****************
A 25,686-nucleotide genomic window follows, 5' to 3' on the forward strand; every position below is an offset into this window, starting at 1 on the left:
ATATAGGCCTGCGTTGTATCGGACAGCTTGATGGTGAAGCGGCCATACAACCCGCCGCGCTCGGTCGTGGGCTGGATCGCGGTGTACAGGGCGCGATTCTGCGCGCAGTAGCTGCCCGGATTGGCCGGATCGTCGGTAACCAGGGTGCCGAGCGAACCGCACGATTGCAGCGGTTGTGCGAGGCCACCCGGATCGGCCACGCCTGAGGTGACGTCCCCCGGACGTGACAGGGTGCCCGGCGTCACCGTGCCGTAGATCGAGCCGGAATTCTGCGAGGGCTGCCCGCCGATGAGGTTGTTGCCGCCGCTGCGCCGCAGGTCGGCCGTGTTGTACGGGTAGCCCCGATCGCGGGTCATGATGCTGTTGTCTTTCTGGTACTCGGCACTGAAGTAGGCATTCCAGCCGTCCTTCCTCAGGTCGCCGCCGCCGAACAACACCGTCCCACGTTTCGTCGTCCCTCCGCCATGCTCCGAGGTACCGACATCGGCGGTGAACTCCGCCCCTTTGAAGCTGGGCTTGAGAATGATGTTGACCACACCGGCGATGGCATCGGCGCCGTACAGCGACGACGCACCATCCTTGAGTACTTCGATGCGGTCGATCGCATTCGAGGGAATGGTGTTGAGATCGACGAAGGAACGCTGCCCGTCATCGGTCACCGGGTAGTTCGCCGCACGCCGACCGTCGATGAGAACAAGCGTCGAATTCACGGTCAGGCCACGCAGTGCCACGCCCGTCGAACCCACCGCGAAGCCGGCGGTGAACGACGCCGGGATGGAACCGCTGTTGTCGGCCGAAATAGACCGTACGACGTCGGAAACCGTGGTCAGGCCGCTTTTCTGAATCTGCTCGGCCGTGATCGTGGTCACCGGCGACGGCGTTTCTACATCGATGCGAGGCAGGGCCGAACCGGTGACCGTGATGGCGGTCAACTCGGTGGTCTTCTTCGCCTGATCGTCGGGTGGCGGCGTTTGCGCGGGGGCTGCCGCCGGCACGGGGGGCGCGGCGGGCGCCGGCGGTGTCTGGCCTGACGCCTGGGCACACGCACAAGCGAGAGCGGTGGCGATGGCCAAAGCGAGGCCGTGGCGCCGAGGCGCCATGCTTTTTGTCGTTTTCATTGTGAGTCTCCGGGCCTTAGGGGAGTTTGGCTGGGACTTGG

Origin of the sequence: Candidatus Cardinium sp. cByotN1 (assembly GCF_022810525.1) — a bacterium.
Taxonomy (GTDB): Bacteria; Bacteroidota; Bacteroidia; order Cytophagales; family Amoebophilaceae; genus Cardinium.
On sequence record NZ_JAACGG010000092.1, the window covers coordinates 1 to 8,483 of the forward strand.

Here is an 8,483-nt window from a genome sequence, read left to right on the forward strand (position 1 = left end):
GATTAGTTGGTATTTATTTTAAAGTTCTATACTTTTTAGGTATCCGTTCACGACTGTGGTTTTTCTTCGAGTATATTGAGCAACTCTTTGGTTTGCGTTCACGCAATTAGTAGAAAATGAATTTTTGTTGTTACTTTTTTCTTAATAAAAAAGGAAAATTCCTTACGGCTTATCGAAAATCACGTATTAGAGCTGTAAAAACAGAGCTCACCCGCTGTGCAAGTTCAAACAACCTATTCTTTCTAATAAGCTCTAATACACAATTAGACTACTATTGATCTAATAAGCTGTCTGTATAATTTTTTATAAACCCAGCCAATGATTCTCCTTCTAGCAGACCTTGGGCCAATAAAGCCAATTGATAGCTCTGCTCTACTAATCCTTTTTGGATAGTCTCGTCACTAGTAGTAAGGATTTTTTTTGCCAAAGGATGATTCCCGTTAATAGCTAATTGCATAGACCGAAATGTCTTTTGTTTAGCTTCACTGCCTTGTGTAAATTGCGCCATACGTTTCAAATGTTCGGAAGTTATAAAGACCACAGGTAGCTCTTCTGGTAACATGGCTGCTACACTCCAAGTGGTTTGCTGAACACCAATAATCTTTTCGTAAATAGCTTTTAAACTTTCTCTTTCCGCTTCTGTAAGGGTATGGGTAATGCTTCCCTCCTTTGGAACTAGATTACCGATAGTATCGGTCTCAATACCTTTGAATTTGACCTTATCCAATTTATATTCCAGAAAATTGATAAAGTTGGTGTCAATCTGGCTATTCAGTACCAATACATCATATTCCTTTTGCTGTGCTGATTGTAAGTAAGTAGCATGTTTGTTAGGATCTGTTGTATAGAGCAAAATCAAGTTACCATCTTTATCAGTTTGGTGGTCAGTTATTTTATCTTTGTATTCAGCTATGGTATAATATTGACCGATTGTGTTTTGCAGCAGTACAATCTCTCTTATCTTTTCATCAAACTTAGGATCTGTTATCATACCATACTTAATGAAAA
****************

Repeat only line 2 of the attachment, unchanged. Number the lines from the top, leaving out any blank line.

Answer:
ATATAGGCCTGCGTTGTATCGGACAGCTTGATGGTGAAGCGGCCATACAACCCGCCGCGCTCGGTCGTGGGCTGGATCGCGGTGTACAGGGCGCGATTCTGCGCGCAGTAGCTGCCCGGATTGGCCGGATCGTCGGTAACCAGGGTGCCGAGCGAACCGCACGATTGCAGCGGTTGTGCGAGGCCACCCGGATCGGCCACGCCTGAGGTGACGTCCCCCGGACGTGACAGGGTGCCCGGCGTCACCGTGCCGTAGATCGAGCCGGAATTCTGCGAGGGCTGCCCGCCGATGAGGTTGTTGCCGCCGCTGCGCCGCAGGTCGGCCGTGTTGTACGGGTAGCCCCGATCGCGGGTCATGATGCTGTTGTCTTTCTGGTACTCGGCACTGAAGTAGGCATTCCAGCCGTCCTTCCTCAGGTCGCCGCCGCCGAACAACACCGTCCCACGTTTCGTCGTCCCTCCGCCATGCTCCGAGGTACCGACATCGGCGGTGAACTCCGCCCCTTTGAAGCTGGGCTTGAGAATGATGTTGACCACACCGGCGATGGCATCGGCGCCGTACAGCGACGACGCACCATCCTTGAGTACTTCGATGCGGTCGATCGCATTCGAGGGAATGGTGTTGAGATCGACGAAGGAACGCTGCCCGTCATCGGTCACCGGGTAGTTCGCCGCACGCCGACCGTCGATGAGAACAAGCGTCGAATTCACGGTCAGGCCACGCAGTGCCACGCCCGTCGAACCCACCGCGAAGCCGGCGGTGAACGACGCCGGGATGGAACCGCTGTTGTCGGCCGAAATAGACCGTACGACGTCGGAAACCGTGGTCAGGCCGCTTTTCTGAATCTGCTCGGCCGTGATCGTGGTCACCGGCGACGGCGTTTCTACATCGATGCGAGGCAGGGCCGAACCGGTGACCGTGATGGCGGTCAACTCGGTGGTCTTCTTCGCCTGATCGTCGGGTGGCGGCGTTTGCGCGGGGGCTGCCGCCGGCACGGGGGGCGCGGCGGGCGCCGGCGGTGTCTGGCCTGACGCCTGGGCACACGCACAAGCGAGAGCGGTGGCGATGGCCAAAGCGAGGCCGTGGCGCCGAGGCGCCATGCTTTTTGTCGTTTTCATTGTGAGTCTCCGGGCCTTAGGGGAGTTTGGCTGGGACTTGG